Pascale Bomont PhD Neurosciences

Course and current status

Present position

2021-present Professor & ERC group leader in Cell Biology/Neurosciences; INMG-PGNM U1315; Lyon, France 


2010 H.D.R (Habilitation to direct Research); Aix-Marseille II University, France

2002 PhD in Molecular and Cellular Biology; University Louis Pasteur, Strasbourg, France

Previous Research positions

2019-2021 Professor (Inserm DR2 Researcher) & senior group leader in Cell Biology/Neurosciences; INM U1051; Montpellier, France 

2012-2019 Associate Professor (Inserm CR1 Researcher) & ATIP-Avenir group leader in Cell Biology/Neurosciences; INM U1051; Montpellier, France 

2007-2011 Assistant Professor (Inserm CR2 Researcher) in Neurobiology; INMED UMR1249; Marseille, France

2003-2007 Postoctoral Fellow in Neurobiology/Cell Biology; LICR; San Diego, USA (Dir. Pr DW Cleveland)

1998-2002 PhD in Human Genetics; IGBMC; Strasbourg, France (Dir. Pr JL Mandel)

Scientific summary

Our team studies the cellular and molecular basis sustaining neuronal integrity, and deciphers the mechanisms underlying neurodegeneration and/or developmental defects in disease. We combine fundamental and applied research, because we are convinced that the knowledge of the nervous system feeds therapeutic development, and reciprocally, that the study of diseases expands our knowledge of the basics.

Using a multidisciplinary approach encompassing genetic, cell biology, physiology and biophysic the lab is permanently in a learning mode, seeking to explore new disciplines/systems that will help us answer our biological questions. In the last years, we have discovered the genetic loci and genes responsible for a number of neurological diseases, developed diagnostic tools and generated several pre-clinical models (patients derived cells, mouse and zebrafish) to tackle key cellular pathways for neuronal maintenance.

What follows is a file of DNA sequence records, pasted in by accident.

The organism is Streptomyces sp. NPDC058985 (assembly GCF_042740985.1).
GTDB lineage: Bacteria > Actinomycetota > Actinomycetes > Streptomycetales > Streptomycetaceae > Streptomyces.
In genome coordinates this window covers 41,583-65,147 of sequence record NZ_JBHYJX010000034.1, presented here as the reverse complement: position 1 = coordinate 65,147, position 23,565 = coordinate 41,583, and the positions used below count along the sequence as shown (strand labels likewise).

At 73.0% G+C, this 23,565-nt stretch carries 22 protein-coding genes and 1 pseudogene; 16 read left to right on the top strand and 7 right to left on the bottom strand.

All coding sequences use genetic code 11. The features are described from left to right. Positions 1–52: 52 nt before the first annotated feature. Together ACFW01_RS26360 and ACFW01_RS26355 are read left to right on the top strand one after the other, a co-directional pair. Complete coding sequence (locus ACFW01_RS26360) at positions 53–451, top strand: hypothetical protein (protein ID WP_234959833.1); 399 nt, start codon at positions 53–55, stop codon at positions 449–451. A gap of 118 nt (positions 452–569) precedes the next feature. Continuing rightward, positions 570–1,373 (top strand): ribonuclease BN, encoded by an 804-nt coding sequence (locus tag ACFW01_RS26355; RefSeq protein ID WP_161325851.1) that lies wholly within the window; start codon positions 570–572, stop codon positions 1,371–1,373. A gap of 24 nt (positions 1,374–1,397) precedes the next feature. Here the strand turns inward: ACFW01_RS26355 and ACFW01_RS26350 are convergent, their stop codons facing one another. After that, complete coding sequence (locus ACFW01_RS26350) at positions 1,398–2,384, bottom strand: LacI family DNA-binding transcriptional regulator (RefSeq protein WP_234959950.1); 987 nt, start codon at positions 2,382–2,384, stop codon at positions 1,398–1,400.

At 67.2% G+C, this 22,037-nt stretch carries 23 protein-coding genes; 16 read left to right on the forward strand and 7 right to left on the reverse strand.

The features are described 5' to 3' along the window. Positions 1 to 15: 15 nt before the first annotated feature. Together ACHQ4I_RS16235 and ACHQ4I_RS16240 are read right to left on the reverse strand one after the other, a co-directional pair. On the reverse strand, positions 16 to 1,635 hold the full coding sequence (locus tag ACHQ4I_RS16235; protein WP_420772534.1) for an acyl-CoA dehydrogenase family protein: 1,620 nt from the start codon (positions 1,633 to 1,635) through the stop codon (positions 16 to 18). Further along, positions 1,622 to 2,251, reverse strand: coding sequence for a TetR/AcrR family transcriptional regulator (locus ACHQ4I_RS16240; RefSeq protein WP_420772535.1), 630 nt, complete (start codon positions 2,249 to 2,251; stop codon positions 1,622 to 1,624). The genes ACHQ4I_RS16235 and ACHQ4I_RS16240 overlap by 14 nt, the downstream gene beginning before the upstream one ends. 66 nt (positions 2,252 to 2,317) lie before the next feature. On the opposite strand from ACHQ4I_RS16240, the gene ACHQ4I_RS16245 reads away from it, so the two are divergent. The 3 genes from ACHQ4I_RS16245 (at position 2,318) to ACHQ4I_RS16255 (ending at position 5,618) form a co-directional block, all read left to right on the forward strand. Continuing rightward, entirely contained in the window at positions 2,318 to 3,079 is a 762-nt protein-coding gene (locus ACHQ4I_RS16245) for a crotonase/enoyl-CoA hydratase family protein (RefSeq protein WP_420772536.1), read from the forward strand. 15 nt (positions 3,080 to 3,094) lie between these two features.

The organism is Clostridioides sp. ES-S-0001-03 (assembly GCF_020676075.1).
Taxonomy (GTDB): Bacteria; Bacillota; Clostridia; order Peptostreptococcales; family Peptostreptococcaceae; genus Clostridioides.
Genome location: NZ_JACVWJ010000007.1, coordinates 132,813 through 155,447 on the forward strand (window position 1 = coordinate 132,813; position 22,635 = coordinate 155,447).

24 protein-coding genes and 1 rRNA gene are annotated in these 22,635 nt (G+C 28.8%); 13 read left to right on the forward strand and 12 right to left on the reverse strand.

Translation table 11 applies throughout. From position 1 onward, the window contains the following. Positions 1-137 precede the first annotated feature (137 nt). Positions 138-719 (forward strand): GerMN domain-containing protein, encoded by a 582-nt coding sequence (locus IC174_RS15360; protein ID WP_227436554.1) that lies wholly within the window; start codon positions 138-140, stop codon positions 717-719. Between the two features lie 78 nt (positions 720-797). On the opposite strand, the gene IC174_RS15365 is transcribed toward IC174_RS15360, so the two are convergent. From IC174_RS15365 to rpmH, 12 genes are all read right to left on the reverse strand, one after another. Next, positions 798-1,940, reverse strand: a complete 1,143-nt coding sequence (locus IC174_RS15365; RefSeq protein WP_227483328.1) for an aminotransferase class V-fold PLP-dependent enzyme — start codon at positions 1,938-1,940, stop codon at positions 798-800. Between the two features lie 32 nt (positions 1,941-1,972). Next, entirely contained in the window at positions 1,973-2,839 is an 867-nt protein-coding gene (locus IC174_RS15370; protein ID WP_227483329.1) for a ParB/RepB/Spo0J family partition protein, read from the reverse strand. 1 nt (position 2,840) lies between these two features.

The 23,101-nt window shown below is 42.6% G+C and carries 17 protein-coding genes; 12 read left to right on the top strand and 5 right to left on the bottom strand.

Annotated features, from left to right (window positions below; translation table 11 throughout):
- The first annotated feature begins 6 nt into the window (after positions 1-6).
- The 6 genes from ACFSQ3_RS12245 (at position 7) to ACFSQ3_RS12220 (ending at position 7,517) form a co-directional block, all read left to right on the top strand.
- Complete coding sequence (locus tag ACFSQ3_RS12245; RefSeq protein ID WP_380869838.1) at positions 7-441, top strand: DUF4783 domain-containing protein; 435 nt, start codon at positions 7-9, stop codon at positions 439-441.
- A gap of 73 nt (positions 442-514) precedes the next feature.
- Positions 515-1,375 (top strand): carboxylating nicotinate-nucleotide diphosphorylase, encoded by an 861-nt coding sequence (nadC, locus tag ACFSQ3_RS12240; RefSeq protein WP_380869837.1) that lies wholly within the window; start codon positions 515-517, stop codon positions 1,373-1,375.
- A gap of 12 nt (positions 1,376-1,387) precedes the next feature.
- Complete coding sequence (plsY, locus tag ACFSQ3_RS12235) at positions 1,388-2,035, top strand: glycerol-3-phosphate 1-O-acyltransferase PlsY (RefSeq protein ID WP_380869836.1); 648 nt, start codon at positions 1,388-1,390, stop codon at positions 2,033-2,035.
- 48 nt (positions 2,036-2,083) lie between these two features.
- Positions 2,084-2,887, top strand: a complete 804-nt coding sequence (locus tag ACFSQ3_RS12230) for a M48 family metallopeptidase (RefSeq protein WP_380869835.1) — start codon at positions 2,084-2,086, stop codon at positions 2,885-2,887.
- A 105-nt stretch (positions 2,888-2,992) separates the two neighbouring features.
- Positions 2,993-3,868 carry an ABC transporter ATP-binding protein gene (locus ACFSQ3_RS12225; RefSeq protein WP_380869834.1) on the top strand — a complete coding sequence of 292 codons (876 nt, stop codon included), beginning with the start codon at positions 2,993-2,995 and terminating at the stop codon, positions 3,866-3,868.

Initially focused on a fatal neurodegenerative disease called GAN (giant axonal neuropathy), for its wide alteration of the nervous system and generalized disorganization of the cytoskeleton, we identified the GAN gene and uncovered key roles of the encoded Gigaxonin-E3 ligase in controlling cytoskeletal architecture (Intermediate Filaments), autophagy machinery (ATG16L1) and neuronal identity (Shh signaling through Ptch). Overall, our team uncovered the repertoire of the molecular and cellular alterations underlying GAN pathophysiology, and now offers potential therapeutic targets for this fatal disease. Notably, our work on a rare disease has also contributed to a deeper understanding of fundamental cell- and neuro- biology. Moreover, these discoveries have a significant impact in health, as they can be of benefit to other neurological and non-neurological diseases.

Our scientific direction is to further tackle the biology of neuromuscular diseases, with a focus on GAN and Charcot-Marie-Tooth diseases. Specifically, we aim to unravel the regulations and functions of i) the neuronal cytoskeleton and ii) the autophagy pathway in normal neuronal physiology and disease states, and then translate this knowledge into therapies.

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